Sorman, AA, Sensoy, A, Tekeli, AE, Sorman, AU, Akyurek, Z (2009). Modelling and forecasting snowmelt runoff process using the HBV model in the eastern part of Turkey. HYDROLOGICAL PROCESSES, 23(7), 1031-1040.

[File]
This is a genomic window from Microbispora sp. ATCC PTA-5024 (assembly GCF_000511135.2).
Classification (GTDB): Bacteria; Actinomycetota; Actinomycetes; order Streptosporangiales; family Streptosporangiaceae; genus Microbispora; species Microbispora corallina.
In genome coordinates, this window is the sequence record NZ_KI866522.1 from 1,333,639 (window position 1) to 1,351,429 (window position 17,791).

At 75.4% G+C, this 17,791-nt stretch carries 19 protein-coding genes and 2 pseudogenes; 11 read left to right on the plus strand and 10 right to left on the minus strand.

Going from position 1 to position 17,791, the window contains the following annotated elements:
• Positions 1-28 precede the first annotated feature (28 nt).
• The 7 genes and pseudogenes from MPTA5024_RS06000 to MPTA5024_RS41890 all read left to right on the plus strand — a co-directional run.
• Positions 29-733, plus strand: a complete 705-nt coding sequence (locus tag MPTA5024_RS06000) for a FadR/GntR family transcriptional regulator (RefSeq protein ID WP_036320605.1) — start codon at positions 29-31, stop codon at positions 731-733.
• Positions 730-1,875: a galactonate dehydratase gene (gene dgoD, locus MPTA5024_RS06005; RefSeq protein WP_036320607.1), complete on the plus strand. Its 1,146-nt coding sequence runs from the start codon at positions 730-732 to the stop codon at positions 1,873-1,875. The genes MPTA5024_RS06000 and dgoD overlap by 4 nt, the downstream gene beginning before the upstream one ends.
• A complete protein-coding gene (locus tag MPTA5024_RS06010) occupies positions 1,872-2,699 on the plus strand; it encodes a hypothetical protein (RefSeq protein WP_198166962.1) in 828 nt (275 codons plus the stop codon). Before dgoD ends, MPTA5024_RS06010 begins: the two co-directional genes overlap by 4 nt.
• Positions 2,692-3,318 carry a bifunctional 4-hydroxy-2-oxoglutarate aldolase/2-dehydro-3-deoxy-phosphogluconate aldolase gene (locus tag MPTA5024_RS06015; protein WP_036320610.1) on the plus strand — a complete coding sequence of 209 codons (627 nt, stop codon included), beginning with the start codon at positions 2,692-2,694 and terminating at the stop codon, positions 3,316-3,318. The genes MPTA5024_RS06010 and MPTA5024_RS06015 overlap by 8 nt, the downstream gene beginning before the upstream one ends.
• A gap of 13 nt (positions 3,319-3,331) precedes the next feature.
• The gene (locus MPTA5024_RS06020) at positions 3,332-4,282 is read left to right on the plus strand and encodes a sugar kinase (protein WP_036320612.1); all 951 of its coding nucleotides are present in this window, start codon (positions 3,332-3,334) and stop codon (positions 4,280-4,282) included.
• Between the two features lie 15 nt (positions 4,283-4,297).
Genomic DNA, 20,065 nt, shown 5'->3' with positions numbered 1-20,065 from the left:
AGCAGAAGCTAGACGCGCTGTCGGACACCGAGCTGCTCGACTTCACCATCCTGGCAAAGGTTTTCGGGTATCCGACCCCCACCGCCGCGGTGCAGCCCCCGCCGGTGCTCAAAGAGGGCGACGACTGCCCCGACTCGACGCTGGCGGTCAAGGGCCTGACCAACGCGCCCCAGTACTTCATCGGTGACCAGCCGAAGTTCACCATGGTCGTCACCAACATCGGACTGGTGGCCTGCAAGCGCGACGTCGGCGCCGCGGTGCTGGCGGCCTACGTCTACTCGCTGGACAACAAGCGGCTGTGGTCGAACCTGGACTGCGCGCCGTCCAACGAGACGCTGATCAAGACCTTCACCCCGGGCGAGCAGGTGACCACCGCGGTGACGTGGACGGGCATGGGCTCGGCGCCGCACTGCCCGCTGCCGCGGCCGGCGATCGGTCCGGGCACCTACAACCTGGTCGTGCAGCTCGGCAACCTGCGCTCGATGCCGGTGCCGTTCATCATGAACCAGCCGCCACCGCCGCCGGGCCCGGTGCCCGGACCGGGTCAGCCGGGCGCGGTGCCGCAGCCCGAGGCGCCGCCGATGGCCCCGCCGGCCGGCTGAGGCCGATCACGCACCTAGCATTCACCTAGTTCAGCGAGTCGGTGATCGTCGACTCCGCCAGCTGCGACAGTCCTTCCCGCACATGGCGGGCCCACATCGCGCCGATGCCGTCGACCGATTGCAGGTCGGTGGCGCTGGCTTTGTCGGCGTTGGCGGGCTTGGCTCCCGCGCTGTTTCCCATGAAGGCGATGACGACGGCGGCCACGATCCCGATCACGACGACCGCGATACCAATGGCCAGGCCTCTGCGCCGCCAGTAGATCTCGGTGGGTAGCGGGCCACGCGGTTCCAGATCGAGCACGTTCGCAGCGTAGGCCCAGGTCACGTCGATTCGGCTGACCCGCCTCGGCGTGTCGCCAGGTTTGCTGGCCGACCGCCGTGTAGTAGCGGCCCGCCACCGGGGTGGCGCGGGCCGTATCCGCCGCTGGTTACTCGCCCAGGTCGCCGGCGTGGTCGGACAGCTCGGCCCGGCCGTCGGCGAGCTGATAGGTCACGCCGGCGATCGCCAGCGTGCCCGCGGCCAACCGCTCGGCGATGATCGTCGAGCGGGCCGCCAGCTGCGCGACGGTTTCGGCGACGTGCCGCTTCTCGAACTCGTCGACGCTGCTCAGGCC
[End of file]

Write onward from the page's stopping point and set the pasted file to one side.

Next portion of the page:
Snowmelt runoff in the mountainous eastern part of Turkey is of great importance as it constitutes 60-70% in volume of the total yearly runoff during spring and early summer months. Therefore, determining the amount and timing of snowmelt runoff especially in the Euphrates basin, where large clams are located, is ail important tusk in order to use the water resources of the country in an optimal manner. The HBV model, being one of the well-known conceptual hydrological models used more than 45 countries over the world, is applied for the first time in Turkey to a small basin of 242 km(2) on the headwaters of Euphrates river for 2002-2004 water years. The input data are provided from the automatic snow-meteorological stations installed at various locations and altitudes in upper Euphrates basin operating in real-time. Since ground-based observations can only represent a small part of the region of interest, spatially and temporally distributed snow cover data are acquired through the use of Moderate Resolution Imaging Spectroradiometer (MODIS) optical satellite. In the first part of the study, an automatic model parameter estimation method, Shuffled Complex Evolution, University of Arizona (SCE-UA), is utilized to calibrate the HBV model parameters with a multi-variable criteria using runoff as well as snow-covered area (SCA) to ensure the internal validity of the model. Results show that calibrations against SCA in addition to discharge simulate discharge nearly as well as calibrations against discharge only, but further suggest that longer time periods and more study catchments should be included to achieve more comprehensible conclusions. In the second part of the study, the calibrated HBV model is applied to forecast runoff with a I-day lead time using gridded input data from Mesoscale Model 5 (MM5) for the 2004 snowmelt period. Promising results indicate the possible operational use of runoff forecasting driven by numerical weather prediction data for flood mitigation. reservoir operation and dam safety. Copyright (C) 2009 John Wiley & Sons, Ltd.